Acute lymphoblastic leukemia

Hedgehog pathway mutations drive oncogenic transformation in high-risk T-cell acute lymphoblastic leukemia


The role of Hedgehog signaling in normal and malignant T-cell development is controversial. Recently, Hedgehog pathway mutations have been described in T-ALL, but whether mutational activation of Hedgehog signaling drives T-cell transformation is unknown, hindering the rationale for therapeutic intervention. Here, we show that Hedgehog pathway mutations predict chemotherapy resistance in human T-ALL, and drive oncogenic transformation in a zebrafish model of the disease. We found Hedgehog pathway mutations in 16% of 109 childhood T-ALL cases, most commonly affecting its negative regulator PTCH1. Hedgehog mutations were associated with resistance to induction chemotherapy (P = 0.009). Transduction of wild-type PTCH1 into PTCH1-mutant T-ALL cells induced apoptosis (P = 0.005), a phenotype that was reversed by downstream Hedgehog pathway activation (P= 0.007). Transduction of most mutant PTCH1, SUFU, and GLI alleles into mammalian cells induced aberrant regulation of Hedgehog signaling, indicating that these mutations are pathogenic. Using a CRISPR/Cas9 system for lineage-restricted gene disruption in transgenic zebrafish, we found that ptch1 mutations accelerated the onset of notch1-induced T-ALL (P= 0.0001), and pharmacologic Hedgehog pathway inhibition had therapeutic activity. Thus, Hedgehog-activating mutations are driver oncogenic alterations in high-risk T-ALL, providing a molecular rationale for targeted therapy in this disease.

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We thank Julien Ablain for the pCS2-Cas9, pDest-Tol2-CG2-U6-gRNA, pME-MCS-zfCas9-T2A-GFP, and p3E-polyA vectors. We thank Christine Reynolds and Oscar Calzada for technical assistance; and Sofie Peirs, Bjorn Menten, and Pieter Van Vlierberghe for the array CGH analysis. We thank Jessica Blackburn for the rag2-notch1aICD vector; and Jae Cho for the basal cell carcinoma cell line, ASZ001. We are grateful to the patients and families who provided samples for these studies. This work was supported by NIH R01 CA193651 (AG) and the Boston Children’s Hospital Translational Research Program (AG). The Children’s Oncology Group work was supported by U10 CA98543 (COG Chair’s grant), U10 CA98413 (COG Statistical Center), U24 CA114766 (COG Specimen Banking), U10 CA 180886 (COG Operations Center), and U10 CA 180899 (COG Statistics and Data Center). MB is supported by the Children’s Leukemia Research Association, Inc. SPH is the Jeffrey E. Perelman Distinguished Chair in the Department of Pediatrics, Children’s Hospital of Philadelphia. AG is supported by an Investigatorship at Boston Children’s Hospital.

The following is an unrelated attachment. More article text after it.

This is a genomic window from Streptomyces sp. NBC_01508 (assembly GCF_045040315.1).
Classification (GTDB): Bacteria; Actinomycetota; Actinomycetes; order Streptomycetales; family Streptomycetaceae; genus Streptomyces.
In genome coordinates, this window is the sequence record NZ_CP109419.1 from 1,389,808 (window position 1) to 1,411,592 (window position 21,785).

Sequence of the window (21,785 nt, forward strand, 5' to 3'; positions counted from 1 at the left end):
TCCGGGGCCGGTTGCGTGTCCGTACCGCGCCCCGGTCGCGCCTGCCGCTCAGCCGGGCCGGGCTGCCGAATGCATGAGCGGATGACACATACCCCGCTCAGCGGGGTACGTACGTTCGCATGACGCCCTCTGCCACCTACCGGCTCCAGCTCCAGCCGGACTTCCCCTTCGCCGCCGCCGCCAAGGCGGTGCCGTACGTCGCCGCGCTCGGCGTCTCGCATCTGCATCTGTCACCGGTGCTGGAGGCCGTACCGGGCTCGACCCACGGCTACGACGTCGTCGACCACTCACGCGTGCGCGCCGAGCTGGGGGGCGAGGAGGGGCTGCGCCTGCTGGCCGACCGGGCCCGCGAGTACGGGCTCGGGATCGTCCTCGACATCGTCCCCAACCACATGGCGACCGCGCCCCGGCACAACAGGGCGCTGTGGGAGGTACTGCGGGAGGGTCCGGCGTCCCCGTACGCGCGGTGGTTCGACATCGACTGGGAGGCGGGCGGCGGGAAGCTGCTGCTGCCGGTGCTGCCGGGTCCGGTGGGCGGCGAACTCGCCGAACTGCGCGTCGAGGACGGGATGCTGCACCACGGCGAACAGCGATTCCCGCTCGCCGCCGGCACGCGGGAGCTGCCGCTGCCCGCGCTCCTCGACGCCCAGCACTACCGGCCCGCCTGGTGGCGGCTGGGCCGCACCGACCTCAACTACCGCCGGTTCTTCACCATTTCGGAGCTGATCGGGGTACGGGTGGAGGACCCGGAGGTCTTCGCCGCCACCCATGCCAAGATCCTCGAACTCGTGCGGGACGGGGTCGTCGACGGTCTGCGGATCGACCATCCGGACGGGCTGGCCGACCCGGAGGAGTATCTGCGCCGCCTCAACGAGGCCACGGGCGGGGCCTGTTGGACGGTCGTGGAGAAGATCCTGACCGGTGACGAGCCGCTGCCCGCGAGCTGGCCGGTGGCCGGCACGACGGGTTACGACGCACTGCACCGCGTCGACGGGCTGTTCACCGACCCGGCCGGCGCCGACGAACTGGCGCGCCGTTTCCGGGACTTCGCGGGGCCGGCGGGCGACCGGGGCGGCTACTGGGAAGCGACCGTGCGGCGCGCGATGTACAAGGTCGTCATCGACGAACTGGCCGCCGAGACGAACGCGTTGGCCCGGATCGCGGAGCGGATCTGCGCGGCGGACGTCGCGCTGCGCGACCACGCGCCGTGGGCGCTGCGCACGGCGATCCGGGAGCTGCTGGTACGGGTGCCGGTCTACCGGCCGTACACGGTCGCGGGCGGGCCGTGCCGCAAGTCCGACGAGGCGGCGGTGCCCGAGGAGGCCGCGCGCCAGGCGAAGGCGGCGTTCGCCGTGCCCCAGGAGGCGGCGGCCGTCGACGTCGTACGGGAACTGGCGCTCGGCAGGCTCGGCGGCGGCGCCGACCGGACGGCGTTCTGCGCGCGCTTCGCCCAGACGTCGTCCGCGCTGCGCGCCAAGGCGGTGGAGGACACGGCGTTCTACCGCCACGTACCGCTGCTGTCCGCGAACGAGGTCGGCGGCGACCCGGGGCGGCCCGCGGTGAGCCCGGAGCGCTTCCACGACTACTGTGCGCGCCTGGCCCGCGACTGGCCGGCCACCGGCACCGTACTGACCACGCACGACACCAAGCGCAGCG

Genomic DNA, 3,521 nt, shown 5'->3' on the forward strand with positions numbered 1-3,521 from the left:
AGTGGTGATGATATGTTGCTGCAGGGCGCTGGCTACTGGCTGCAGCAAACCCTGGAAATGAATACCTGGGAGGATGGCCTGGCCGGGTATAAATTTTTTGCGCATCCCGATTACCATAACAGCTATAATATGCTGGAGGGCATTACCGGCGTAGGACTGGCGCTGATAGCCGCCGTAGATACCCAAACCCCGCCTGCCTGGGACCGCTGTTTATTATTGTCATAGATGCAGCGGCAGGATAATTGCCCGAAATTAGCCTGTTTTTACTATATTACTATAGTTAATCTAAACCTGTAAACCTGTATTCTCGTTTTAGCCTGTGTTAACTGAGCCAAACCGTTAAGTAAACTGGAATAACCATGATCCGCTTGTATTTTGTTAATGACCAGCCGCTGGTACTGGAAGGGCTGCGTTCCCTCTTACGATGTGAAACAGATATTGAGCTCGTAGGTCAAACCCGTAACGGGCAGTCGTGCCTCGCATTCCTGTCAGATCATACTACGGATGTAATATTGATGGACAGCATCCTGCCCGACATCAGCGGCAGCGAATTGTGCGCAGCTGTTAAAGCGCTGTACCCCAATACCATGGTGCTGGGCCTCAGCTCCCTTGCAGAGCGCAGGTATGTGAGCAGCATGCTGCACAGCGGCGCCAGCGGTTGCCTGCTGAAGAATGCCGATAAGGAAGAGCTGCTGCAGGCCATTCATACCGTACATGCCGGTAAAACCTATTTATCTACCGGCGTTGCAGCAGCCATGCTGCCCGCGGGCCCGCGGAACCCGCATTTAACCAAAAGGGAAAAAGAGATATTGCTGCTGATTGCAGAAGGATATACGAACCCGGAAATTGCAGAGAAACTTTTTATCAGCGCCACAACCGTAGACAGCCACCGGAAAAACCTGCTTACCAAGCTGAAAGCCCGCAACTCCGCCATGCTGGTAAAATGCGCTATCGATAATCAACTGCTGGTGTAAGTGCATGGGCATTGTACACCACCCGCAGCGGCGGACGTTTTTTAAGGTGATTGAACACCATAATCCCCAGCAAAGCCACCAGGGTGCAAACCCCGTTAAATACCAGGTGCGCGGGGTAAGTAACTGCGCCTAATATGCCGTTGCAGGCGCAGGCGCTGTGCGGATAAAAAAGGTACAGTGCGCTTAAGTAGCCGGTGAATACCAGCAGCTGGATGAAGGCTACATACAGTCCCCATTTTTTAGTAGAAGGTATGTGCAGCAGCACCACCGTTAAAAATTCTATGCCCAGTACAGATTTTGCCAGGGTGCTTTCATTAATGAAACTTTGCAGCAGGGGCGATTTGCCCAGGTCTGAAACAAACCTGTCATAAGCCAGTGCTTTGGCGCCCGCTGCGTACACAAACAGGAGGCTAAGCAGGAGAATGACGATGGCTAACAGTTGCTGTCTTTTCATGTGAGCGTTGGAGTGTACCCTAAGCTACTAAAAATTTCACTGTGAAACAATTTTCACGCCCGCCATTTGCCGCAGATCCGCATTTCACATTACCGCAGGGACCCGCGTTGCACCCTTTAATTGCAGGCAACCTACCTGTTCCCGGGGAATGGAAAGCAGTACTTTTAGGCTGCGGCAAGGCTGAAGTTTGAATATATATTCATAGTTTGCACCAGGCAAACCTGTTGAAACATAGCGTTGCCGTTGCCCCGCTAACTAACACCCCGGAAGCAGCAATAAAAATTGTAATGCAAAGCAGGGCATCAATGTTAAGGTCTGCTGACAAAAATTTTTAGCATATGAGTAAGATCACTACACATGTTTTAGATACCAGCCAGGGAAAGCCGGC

Author contributions:

MAB, ZWL, and AG conceived the project, designed and performed experiments, interpreted data, and wrote the manuscript. ART and MD performed the targeted exon sequencing and analysis. MAB, GPP, and AG analyzed targeted exon sequencing, RNA sequencing and array CGH data. MAB, EAS, and NY performed and interpreted experiments. KES and DSN performed statistical analyses and interpreted data. KES, DSN, SPH, MLL, SSW, KPD, MD, LBS, and SES aided in data collection of primary patient samples, and in analysis and interpretation of data. All authors aided in critical revision and approval of the submitted manuscript.

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Correspondence to Alejandro Gutierrez.

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